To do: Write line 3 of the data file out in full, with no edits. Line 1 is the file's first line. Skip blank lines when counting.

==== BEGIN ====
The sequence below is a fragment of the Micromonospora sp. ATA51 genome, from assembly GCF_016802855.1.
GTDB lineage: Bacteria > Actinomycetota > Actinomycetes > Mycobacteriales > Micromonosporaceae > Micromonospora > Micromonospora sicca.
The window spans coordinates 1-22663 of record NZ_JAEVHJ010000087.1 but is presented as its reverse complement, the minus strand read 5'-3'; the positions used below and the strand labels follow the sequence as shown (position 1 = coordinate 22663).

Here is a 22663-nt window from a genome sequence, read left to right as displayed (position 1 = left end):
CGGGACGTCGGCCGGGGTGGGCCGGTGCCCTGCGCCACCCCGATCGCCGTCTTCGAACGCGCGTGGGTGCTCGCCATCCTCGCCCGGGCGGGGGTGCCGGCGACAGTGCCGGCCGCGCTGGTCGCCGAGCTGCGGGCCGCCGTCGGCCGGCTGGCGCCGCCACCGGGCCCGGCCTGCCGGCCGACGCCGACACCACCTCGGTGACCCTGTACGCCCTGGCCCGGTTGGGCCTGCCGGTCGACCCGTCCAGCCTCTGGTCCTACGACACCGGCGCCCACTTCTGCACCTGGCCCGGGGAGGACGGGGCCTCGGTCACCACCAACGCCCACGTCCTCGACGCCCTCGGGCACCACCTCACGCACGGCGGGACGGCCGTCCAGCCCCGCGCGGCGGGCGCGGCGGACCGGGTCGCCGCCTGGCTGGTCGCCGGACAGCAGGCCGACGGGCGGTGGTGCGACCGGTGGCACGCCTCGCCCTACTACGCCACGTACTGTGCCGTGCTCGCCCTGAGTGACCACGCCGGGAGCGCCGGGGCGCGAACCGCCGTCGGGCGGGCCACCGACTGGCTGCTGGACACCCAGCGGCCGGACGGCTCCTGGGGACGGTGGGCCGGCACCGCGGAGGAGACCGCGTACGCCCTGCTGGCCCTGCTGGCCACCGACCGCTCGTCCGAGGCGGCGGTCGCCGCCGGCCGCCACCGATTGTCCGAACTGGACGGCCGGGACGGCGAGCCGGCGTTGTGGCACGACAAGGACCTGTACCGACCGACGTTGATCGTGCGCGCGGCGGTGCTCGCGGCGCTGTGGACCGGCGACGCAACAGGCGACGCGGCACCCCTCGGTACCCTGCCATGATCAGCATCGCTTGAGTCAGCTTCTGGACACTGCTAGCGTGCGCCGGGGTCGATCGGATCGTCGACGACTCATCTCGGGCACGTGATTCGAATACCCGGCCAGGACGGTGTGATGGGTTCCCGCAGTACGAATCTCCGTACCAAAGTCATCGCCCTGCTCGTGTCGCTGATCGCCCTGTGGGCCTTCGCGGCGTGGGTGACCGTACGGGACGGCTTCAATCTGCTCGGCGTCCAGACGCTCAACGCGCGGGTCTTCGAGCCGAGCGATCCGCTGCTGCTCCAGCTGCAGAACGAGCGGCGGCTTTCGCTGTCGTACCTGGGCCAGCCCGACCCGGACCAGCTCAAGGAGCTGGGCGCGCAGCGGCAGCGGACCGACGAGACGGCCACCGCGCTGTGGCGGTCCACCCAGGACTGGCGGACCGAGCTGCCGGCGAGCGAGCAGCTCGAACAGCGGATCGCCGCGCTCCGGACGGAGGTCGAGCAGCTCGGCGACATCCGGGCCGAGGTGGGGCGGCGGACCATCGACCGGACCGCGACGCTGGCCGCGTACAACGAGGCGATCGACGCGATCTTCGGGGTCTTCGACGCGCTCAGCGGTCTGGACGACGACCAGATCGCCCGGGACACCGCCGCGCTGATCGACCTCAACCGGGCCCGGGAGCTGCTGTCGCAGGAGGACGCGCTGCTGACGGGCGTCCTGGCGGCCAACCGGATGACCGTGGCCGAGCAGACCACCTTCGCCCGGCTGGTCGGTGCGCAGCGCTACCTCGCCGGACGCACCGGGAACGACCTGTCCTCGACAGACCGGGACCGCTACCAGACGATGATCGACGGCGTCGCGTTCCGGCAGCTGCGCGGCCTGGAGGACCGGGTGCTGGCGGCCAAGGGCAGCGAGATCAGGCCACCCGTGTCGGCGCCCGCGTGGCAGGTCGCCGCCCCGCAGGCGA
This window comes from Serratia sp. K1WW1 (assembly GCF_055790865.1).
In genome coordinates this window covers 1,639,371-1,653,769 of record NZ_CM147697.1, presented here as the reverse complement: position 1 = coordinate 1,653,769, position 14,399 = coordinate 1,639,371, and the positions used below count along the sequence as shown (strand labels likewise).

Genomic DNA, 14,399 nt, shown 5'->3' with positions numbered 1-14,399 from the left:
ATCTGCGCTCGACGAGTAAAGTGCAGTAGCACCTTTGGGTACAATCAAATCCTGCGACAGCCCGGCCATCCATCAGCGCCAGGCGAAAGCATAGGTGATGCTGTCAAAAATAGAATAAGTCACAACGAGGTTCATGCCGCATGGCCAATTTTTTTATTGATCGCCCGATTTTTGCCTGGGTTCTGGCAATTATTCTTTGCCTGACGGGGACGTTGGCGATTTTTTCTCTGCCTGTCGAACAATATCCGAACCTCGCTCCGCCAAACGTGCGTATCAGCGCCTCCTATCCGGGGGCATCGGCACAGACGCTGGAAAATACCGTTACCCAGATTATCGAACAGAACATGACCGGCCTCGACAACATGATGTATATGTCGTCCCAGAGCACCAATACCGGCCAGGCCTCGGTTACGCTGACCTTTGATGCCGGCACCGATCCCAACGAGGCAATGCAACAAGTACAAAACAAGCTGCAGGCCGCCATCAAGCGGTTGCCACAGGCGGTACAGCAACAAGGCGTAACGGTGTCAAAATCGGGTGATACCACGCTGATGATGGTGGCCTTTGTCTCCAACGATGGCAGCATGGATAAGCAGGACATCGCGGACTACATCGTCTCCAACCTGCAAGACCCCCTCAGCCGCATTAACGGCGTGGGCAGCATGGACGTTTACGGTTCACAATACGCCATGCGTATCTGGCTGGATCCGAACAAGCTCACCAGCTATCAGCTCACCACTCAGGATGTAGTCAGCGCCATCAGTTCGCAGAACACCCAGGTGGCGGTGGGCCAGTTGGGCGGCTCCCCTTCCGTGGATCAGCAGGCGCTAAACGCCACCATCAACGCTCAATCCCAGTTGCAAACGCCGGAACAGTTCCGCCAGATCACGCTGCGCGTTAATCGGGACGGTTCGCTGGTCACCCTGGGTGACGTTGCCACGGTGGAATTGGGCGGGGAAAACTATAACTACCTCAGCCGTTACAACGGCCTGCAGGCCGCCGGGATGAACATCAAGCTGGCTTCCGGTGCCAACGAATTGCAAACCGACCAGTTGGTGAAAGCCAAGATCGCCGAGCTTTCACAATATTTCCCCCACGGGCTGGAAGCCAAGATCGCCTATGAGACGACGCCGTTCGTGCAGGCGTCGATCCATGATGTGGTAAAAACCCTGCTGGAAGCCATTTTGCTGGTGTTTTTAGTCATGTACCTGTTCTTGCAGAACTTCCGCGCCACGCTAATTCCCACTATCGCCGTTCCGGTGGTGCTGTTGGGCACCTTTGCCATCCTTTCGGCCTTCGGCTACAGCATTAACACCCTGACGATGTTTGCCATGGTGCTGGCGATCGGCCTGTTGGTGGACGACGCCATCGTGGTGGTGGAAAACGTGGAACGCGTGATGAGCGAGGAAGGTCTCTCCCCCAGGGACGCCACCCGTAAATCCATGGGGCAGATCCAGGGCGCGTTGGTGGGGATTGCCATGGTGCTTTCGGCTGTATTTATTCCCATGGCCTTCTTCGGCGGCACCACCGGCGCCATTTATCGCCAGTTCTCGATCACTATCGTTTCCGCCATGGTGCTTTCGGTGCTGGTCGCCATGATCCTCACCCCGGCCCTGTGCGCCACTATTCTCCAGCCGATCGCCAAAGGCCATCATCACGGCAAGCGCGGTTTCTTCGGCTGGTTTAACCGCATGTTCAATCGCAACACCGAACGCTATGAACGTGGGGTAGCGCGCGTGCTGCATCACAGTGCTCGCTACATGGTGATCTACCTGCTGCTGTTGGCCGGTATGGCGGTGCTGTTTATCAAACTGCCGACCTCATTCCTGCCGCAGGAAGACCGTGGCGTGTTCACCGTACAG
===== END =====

The window spans coordinates 1-22663 of record NZ_JAEVHJ010000087.1 but is presented as its reverse complement, the minus strand read 5'-3'; the positions used below and the strand labels follow the sequence as shown (position 1 = coordinate 22663).